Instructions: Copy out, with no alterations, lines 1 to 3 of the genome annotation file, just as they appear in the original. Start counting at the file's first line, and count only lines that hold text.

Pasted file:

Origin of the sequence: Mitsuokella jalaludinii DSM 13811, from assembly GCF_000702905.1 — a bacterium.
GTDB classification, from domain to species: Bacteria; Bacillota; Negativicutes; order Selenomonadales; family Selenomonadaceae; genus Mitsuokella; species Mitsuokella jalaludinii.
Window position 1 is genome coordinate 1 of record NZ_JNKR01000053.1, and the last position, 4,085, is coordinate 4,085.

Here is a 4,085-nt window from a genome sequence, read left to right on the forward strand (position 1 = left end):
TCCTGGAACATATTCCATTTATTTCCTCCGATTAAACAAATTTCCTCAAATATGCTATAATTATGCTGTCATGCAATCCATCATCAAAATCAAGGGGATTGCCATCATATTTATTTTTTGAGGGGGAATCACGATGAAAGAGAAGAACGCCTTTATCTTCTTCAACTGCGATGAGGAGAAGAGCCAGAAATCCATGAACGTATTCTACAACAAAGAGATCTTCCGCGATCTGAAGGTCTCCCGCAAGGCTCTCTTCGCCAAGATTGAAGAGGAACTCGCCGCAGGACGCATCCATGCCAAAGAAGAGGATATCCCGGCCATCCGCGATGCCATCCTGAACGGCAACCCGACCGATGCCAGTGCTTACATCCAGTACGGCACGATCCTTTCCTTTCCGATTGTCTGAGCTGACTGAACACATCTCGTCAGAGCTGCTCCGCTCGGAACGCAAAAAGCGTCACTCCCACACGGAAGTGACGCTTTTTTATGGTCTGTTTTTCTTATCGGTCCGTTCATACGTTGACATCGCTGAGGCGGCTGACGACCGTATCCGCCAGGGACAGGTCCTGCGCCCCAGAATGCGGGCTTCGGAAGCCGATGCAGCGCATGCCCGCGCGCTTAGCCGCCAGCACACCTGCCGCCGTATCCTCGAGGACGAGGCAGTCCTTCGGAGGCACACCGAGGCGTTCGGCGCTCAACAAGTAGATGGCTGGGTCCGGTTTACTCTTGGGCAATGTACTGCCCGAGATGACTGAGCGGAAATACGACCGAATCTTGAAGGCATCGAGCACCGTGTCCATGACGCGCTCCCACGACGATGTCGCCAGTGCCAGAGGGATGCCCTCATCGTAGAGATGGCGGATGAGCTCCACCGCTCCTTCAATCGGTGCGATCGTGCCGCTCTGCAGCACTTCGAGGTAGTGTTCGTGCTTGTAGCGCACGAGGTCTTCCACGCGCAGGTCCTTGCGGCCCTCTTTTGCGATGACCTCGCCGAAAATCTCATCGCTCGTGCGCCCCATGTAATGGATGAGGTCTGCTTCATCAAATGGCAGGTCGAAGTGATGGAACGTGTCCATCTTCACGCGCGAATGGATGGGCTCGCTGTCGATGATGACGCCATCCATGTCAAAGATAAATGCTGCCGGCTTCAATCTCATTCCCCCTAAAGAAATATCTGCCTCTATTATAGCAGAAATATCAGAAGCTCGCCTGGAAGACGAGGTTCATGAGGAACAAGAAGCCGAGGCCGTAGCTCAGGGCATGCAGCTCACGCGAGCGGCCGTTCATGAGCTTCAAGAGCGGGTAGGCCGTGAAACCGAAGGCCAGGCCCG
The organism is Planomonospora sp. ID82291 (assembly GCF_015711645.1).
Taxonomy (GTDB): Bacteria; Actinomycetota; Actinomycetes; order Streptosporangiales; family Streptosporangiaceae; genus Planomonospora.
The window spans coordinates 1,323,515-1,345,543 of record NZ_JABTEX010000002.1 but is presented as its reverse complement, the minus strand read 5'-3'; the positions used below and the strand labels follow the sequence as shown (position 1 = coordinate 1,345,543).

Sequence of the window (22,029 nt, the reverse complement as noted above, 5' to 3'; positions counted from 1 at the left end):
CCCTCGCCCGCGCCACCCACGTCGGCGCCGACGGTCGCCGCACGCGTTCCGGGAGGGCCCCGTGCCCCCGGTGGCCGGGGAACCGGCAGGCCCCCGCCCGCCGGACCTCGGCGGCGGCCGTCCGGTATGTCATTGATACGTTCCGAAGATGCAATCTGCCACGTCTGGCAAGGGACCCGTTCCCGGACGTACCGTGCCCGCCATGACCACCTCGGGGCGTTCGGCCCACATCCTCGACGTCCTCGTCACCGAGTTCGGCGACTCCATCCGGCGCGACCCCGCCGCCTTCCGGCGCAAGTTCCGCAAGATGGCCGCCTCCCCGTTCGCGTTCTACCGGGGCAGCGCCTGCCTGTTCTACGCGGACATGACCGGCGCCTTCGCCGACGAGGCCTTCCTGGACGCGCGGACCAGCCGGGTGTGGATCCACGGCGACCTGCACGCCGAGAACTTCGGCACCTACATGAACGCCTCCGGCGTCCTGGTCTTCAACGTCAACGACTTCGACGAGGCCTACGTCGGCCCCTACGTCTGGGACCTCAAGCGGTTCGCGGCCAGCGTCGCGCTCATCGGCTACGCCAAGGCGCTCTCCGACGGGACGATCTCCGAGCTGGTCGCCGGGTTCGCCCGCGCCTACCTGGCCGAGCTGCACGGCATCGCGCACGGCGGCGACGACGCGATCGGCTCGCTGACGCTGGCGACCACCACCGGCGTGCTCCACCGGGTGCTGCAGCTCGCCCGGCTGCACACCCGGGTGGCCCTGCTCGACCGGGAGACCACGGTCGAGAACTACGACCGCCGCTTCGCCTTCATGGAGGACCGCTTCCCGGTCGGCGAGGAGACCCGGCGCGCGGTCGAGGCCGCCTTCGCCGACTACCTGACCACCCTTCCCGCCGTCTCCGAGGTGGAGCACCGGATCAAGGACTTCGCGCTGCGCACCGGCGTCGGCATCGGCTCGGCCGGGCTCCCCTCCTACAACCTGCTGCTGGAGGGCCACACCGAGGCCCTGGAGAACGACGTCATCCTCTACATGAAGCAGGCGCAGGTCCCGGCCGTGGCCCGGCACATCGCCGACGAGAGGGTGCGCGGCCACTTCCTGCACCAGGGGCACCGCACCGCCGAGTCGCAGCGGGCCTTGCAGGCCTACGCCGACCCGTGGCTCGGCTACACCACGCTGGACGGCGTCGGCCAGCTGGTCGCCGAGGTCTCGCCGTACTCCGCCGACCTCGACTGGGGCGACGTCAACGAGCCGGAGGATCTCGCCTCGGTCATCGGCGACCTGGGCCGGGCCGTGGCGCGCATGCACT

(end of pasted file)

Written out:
Origin of the sequence: Mitsuokella jalaludinii DSM 13811, from assembly GCF_000702905.1 — a bacterium.
GTDB classification, from domain to species: Bacteria; Bacillota; Negativicutes; order Selenomonadales; family Selenomonadaceae; genus Mitsuokella; species Mitsuokella jalaludinii.
Window position 1 is genome coordinate 1 of record NZ_JNKR01000053.1, and the last position, 4,085, is coordinate 4,085.